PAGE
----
Tuesday, January 15, 2013

Django Unchained (review)

I'm torn. Assuming you can deal with the level of gore Tarantino brings to the table, Django Unchained is undoubtedly a fun movie. And if you're looking for a thinking man's movie it has enough symbology thrown in to keep you occupied (although I doubt any minds will be or have been blown). But there was definitely something missing.

Perhaps the problem is that there was, strictly speaking, something not missing, that there was simply too much movie. Django does clock in at over two and a half hours after all. But it wasn't a feeling of boredom that came over during the final act. It was confusion.

Why do Django and Dr. Schultz create this fiction about aspiring to run their own mandingo fights (a sport that may have in fact never existed)?* According to the movie itself, the reason is to get M. Candie's attention, but as we move forward it becomes clear that what catches M. Candie's eyes & ears is the dollar figure itself, not the party's interest in mandingo fighting. So just offer the $12,000 for Broomhilda and be done with it (Schultz doesn't seem in too much pain parting with his money and M. Candie likewise in parting with his slave).

Because of this I had trouble getting into the tension between the good guys and Candie. Without question Candie is a scary dude. You don't mess with someone who gets off watching two men beat the life out of each other. The problem is that this realization brings to mind the question, "why, then, are they messing with him?" If he would've simply been uninterested in $12,000 for a slave (who Candie concedes is worth probably only $200) that's fine, but include like a five second clip of them attempting this (under a false name, perhaps) so that I can get behind the tension while they all sit at the dining room table together.

The only reason I can come up with why Django and Schultz wouldn't do this is that they don't want to get a bad deal ($12,000 for something worth $200 is quite a mark-up). But wait, they're both risking their lives for this girl. And even if they weren't, $12,000 seems a paltry sum when the duo can made almost that much off a single bounty.

How's that for mountains out of mole hills?

Considering that's the biggest problem I had I think the movie is still largely worth seeing, especially if you like Tarantino's other films. His trademark style is definitely here, although not in as full force as in greats like Reservoir Dogs or Pulp Fiction or even his recent Inglorious Basterds. But the camera work, costumes, and soundtrack all stood out for me, and as usual the violence was very enjoyable.

In a related manner, I'm pretty angry at whoever decided it was okay to put Leo's introductory close-up in trailers. That is not okay. You ruined his character's intro and part of his impact goes with it. Quit your job.

Another reason to go see this movie is Christoph Waltz. I'm struggling not to waste this blog's first instance of profanity on Waltz's performance. He is awesome. And I mean awesome awesome. If the movie didn't have Django's name in the title I would have assumed he was the main character right up until final act. He deserves without a doubt the Golden Globe he already received and definitely deserves the chance he's been given at the Oscar.

Finally, for an action/drama about revenge and stuff the movie is rather funny. Jonah Hill makes us laugh at the KKK and some of the dialogue in general inspired some giggles on my part (in a good way).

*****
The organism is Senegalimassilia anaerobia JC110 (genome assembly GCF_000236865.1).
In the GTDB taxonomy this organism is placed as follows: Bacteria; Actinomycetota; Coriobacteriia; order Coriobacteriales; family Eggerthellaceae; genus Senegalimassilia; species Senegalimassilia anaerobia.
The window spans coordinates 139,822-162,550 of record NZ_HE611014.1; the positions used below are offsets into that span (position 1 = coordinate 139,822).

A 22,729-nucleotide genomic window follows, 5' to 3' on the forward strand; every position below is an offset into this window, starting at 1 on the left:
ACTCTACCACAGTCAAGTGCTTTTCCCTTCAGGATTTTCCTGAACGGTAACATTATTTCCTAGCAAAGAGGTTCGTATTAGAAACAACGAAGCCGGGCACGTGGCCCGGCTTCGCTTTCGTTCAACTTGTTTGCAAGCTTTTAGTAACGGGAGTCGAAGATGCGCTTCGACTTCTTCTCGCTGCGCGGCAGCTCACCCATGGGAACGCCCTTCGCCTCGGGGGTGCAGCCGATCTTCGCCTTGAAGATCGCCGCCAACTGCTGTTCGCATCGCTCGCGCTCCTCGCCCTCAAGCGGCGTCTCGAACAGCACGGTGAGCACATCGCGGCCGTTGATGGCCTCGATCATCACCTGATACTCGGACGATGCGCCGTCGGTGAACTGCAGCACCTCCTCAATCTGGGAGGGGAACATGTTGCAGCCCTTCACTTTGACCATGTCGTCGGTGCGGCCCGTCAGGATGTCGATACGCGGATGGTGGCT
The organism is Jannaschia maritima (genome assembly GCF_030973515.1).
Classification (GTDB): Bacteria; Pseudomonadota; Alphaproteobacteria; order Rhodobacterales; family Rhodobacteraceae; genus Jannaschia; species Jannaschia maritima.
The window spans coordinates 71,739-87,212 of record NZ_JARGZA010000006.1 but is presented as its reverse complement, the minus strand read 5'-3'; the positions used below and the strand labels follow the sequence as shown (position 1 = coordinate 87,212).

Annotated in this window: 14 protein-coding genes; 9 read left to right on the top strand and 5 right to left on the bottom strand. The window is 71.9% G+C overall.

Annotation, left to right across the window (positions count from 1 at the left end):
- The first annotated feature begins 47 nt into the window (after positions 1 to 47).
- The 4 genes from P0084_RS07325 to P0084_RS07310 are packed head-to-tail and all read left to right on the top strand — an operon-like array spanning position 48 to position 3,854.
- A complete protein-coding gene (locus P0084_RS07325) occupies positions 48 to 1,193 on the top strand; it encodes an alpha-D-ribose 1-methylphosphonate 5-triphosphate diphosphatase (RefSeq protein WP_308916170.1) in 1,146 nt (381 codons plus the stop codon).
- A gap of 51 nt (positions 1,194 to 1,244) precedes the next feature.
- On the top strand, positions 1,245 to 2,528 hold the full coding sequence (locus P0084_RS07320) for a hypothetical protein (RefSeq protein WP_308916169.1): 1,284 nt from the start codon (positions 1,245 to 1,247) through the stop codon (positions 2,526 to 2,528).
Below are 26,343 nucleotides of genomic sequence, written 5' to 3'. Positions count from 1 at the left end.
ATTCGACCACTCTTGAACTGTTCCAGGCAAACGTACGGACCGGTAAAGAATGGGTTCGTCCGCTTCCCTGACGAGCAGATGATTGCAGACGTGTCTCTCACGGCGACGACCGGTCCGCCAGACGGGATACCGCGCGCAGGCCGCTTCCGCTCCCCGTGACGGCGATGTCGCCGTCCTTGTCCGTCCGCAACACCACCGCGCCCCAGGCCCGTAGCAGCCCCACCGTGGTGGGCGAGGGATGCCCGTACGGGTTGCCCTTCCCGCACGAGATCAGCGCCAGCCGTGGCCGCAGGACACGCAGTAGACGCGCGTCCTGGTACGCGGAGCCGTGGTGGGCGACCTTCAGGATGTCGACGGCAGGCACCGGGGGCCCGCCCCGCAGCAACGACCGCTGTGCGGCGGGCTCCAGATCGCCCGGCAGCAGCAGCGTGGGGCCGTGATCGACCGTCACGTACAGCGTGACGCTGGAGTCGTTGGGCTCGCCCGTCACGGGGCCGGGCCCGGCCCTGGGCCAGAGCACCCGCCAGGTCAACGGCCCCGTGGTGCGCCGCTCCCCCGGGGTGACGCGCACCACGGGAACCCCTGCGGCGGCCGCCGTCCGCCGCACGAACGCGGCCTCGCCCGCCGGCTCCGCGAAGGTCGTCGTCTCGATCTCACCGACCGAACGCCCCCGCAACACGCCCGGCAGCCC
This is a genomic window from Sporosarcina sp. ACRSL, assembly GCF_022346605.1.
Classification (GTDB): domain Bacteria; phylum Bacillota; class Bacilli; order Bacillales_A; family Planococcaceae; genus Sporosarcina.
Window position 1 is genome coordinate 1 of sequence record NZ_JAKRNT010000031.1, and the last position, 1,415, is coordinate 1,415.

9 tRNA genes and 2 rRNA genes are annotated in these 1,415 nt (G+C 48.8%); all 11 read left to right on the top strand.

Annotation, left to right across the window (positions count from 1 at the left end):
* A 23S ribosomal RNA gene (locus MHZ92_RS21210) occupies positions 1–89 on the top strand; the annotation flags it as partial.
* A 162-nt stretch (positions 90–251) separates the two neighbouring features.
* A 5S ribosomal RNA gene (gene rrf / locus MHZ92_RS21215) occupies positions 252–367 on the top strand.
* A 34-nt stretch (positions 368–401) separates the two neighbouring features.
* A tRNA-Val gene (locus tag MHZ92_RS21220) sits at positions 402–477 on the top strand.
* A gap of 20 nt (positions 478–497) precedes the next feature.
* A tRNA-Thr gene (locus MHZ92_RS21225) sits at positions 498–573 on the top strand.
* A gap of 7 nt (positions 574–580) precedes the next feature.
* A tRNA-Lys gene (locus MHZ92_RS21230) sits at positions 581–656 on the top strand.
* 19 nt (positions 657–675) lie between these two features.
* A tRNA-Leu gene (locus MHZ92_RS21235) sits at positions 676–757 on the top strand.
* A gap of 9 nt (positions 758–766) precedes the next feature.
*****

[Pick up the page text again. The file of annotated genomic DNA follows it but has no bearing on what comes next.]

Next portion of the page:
So, I'm going to close this review with a quick look at its theoretical value. Sorry I could think of a better transition.

For a movie about a freed slave attempting to free his love from slavery as well, I thought the movie had surprisingly little to say about slavery. The most moving scene for me was when Quentin first brings us to Mississippi and we see the condition of the slaves there. But this shot lasts only long enough for the name of the state to scroll across the screen. Additionally, the movie's solution to the tragedy of slavery seems to be a sort of glorified eye for an eye. Without going into too deep of an analysis of revenge here, other movies have dealt with this topic in more nuanced ways with more trivial subjects (Park Chan-Wook's Vengeance trilogy comes quickly to mind).**

What I thought the movie did do a really good job with was the relationship of the law to violence. Schultz embodies perfectly the unrecognized mythic violence*** underlying the law in his character of the bounty hunter. This led to some disappointment on my part when we transitioned from bounty hunting to loved-one saving. (Can we maybe just have a Christoph Waltz being a bounty hunter movie? I think he's earned it.) In any case, the scene where Schultz informs a town marshal that he owes Schultz $200 for killing the same town's sheriff was excellent.

Would I recommend this to win Best Picture? Probably not. Would you enjoy this movie, especially if you brought along some friends, friends who perhaps also enjoy Tarantino's directing style or who like a good western? Definitely.




*Perhaps it's to further the metatheatrical thread Quentin started when the bounty hunters need covers to access their targets' locations, but then he needs to do something to solve the contrived nature of the tension.

**Also, while killin' lots of dudes makes for an enjoyable movie, forgiveness is a much more traumatic method of revenge. For more on this stay tuned for my review of Les Miserables.

***For more on mythic and other categories of violence, check out my essay on violence published here.

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